From a prize-winning writer, a fascinating exploration of blood: the stuff of life, the stuff of nightmares, and one of the most expensive liquids on the planet.
Most humans contain between nine and twelve pints of blood. Here Rose George, who probably contains nine pints, tells nine different stories about the liquid that sustains us, discovering what it reveals about who we are. In Nepal, she meets girls challenging the taboos surrounding menstruation; in the Canadian prairies, she visits a controversial plasma clinic; in Wales she gets a tour of the UK's only leech farm to learn about the ancient art of blood-letting and its modern revival in microsurgery; and in a London hospital she accompanies a medical team revolutionising the way we treat trauma.
Nine Pints reveals the richness and wonder of the potent red fluid that courses around our bodies, unseen but miraculous.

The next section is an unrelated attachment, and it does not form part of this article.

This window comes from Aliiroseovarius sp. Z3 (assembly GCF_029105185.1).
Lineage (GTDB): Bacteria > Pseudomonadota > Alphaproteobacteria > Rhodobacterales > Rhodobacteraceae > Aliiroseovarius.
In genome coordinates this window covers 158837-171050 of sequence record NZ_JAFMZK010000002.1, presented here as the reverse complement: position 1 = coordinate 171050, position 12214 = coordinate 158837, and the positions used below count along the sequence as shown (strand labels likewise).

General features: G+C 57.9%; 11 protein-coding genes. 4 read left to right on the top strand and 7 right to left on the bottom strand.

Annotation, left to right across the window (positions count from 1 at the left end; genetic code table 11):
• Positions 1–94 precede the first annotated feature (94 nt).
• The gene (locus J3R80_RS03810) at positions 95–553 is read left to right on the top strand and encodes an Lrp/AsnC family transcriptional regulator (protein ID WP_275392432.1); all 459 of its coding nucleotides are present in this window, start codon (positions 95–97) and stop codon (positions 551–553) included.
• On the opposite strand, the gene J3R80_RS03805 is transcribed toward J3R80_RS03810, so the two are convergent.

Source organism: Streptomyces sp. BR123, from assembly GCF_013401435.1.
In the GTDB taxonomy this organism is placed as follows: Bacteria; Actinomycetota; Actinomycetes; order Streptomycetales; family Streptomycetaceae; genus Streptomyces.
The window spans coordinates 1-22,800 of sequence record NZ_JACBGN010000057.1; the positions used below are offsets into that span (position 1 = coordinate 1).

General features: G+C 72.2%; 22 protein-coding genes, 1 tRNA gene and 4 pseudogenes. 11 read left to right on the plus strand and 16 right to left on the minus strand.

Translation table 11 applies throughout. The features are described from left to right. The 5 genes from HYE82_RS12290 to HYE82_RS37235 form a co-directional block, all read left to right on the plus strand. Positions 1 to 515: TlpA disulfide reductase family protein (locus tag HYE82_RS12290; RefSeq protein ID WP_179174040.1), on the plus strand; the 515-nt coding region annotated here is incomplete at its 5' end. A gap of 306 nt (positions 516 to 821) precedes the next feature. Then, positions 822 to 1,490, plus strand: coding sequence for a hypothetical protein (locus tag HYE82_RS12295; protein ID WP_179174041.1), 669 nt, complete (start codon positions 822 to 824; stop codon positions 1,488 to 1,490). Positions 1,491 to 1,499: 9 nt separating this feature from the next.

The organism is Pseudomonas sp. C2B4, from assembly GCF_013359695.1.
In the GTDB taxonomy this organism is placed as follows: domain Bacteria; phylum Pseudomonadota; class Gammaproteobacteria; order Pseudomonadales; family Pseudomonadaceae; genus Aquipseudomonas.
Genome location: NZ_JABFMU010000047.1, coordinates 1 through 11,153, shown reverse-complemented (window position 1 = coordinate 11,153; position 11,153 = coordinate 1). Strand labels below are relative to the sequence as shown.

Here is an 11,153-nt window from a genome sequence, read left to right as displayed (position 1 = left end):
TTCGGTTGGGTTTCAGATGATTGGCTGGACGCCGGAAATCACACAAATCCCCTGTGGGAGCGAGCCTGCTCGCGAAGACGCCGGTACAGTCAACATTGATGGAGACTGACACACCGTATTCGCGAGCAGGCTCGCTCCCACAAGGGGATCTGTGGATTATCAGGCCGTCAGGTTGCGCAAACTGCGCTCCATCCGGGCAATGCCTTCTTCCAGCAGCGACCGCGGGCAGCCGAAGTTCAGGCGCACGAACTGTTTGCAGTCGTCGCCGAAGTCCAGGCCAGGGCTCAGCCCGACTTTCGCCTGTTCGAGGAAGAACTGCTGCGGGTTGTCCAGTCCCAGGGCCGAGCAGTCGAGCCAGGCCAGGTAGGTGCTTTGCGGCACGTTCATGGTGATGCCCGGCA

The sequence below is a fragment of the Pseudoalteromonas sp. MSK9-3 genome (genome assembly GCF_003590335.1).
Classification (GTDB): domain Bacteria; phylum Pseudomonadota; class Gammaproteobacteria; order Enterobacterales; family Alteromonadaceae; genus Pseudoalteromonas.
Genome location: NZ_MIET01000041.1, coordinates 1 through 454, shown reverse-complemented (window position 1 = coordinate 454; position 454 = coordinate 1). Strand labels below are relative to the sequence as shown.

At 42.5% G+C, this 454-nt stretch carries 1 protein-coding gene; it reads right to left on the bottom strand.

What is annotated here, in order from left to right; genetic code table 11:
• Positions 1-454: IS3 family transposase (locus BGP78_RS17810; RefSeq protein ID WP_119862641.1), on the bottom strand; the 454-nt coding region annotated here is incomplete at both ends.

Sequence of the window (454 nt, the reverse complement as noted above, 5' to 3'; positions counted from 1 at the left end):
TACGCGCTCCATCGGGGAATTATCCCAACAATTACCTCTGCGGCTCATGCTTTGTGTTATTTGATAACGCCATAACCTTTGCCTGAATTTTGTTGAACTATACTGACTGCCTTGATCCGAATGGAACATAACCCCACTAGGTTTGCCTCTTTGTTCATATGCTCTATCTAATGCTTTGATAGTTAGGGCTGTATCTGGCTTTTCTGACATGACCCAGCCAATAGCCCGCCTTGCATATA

Rose George is the author of A Life Removed: Hunting for Refuge in the Modern World, and (for Portobello) The Big Necessity: Adventures in the World of Human Waste, which was judged one of the best books of 2008 by the Economist, and one of the top ten science books of the same year by the American Library Association, and Deep Sea and Foreign Going: Inside Shipping, the Invisible Industry that brings you Ninety Percent of Everything, which was a Radio 4 Book of the Week, and won the Mountbatten Literature Award by the British Maritime Foundation. Rose writes frequently for the Guardian, New Statesman, Scientific American, and many others, and her two TED talks, on sanitation and seafaring, have had nearly 3 million views.